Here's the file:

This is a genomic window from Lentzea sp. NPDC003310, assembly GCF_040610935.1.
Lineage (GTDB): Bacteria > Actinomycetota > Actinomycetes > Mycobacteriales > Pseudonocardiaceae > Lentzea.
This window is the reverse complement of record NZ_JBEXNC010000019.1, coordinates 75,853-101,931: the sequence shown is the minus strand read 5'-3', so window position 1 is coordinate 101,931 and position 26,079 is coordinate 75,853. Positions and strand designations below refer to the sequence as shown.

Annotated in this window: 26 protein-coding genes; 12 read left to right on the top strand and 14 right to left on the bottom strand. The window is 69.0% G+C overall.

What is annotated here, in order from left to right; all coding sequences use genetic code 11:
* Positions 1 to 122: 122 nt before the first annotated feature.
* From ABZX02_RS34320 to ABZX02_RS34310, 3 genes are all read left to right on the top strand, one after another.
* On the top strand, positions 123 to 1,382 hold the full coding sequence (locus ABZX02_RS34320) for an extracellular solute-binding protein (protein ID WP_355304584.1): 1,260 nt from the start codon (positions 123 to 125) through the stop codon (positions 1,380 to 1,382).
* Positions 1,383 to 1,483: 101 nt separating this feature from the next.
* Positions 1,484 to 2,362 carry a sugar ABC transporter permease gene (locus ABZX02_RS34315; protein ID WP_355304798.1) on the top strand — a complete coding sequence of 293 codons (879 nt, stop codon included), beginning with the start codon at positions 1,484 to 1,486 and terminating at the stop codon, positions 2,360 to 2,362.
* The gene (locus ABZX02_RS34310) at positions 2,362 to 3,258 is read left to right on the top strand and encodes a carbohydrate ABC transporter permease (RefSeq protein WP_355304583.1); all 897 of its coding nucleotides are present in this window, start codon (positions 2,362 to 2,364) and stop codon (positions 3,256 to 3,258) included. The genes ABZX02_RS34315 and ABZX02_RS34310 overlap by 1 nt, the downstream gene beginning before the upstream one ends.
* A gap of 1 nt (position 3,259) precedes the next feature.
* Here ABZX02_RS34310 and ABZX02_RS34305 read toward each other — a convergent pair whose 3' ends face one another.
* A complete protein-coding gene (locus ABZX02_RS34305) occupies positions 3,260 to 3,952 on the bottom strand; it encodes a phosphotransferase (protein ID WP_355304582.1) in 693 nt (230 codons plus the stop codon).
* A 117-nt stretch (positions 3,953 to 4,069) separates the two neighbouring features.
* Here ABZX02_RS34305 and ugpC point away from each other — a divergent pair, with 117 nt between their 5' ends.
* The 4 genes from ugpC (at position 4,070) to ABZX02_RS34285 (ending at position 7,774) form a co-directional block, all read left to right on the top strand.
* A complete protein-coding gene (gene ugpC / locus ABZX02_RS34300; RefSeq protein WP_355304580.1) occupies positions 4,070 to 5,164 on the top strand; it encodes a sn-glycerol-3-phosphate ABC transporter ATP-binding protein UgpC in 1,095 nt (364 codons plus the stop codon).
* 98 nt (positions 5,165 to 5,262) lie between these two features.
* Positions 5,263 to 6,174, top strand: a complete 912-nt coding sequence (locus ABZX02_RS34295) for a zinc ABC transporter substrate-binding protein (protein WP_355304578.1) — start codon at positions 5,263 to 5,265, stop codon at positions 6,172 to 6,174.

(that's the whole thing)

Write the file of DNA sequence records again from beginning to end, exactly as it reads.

This is a genomic window from Lentzea sp. NPDC003310, assembly GCF_040610935.1.
Lineage (GTDB): Bacteria > Actinomycetota > Actinomycetes > Mycobacteriales > Pseudonocardiaceae > Lentzea.
This window is the reverse complement of record NZ_JBEXNC010000019.1, coordinates 75,853-101,931: the sequence shown is the minus strand read 5'-3', so window position 1 is coordinate 101,931 and position 26,079 is coordinate 75,853. Positions and strand designations below refer to the sequence as shown.

Annotated in this window: 26 protein-coding genes; 12 read left to right on the top strand and 14 right to left on the bottom strand. The window is 69.0% G+C overall.

What is annotated here, in order from left to right; all coding sequences use genetic code 11:
* Positions 1 to 122: 122 nt before the first annotated feature.
* From ABZX02_RS34320 to ABZX02_RS34310, 3 genes are all read left to right on the top strand, one after another.
* On the top strand, positions 123 to 1,382 hold the full coding sequence (locus ABZX02_RS34320) for an extracellular solute-binding protein (protein ID WP_355304584.1): 1,260 nt from the start codon (positions 123 to 125) through the stop codon (positions 1,380 to 1,382).
* Positions 1,383 to 1,483: 101 nt separating this feature from the next.
* Positions 1,484 to 2,362 carry a sugar ABC transporter permease gene (locus ABZX02_RS34315; protein ID WP_355304798.1) on the top strand — a complete coding sequence of 293 codons (879 nt, stop codon included), beginning with the start codon at positions 1,484 to 1,486 and terminating at the stop codon, positions 2,360 to 2,362.
* The gene (locus ABZX02_RS34310) at positions 2,362 to 3,258 is read left to right on the top strand and encodes a carbohydrate ABC transporter permease (RefSeq protein WP_355304583.1); all 897 of its coding nucleotides are present in this window, start codon (positions 2,362 to 2,364) and stop codon (positions 3,256 to 3,258) included. The genes ABZX02_RS34315 and ABZX02_RS34310 overlap by 1 nt, the downstream gene beginning before the upstream one ends.
* A gap of 1 nt (position 3,259) precedes the next feature.
* Here ABZX02_RS34310 and ABZX02_RS34305 read toward each other — a convergent pair whose 3' ends face one another.
* A complete protein-coding gene (locus ABZX02_RS34305) occupies positions 3,260 to 3,952 on the bottom strand; it encodes a phosphotransferase (protein ID WP_355304582.1) in 693 nt (230 codons plus the stop codon).
* A 117-nt stretch (positions 3,953 to 4,069) separates the two neighbouring features.
* Here ABZX02_RS34305 and ugpC point away from each other — a divergent pair, with 117 nt between their 5' ends.
* The 4 genes from ugpC (at position 4,070) to ABZX02_RS34285 (ending at position 7,774) form a co-directional block, all read left to right on the top strand.
* A complete protein-coding gene (gene ugpC / locus ABZX02_RS34300; RefSeq protein WP_355304580.1) occupies positions 4,070 to 5,164 on the top strand; it encodes a sn-glycerol-3-phosphate ABC transporter ATP-binding protein UgpC in 1,095 nt (364 codons plus the stop codon).
* 98 nt (positions 5,165 to 5,262) lie between these two features.
* Positions 5,263 to 6,174, top strand: a complete 912-nt coding sequence (locus ABZX02_RS34295) for a zinc ABC transporter substrate-binding protein (protein WP_355304578.1) — start codon at positions 5,263 to 5,265, stop codon at positions 6,172 to 6,174.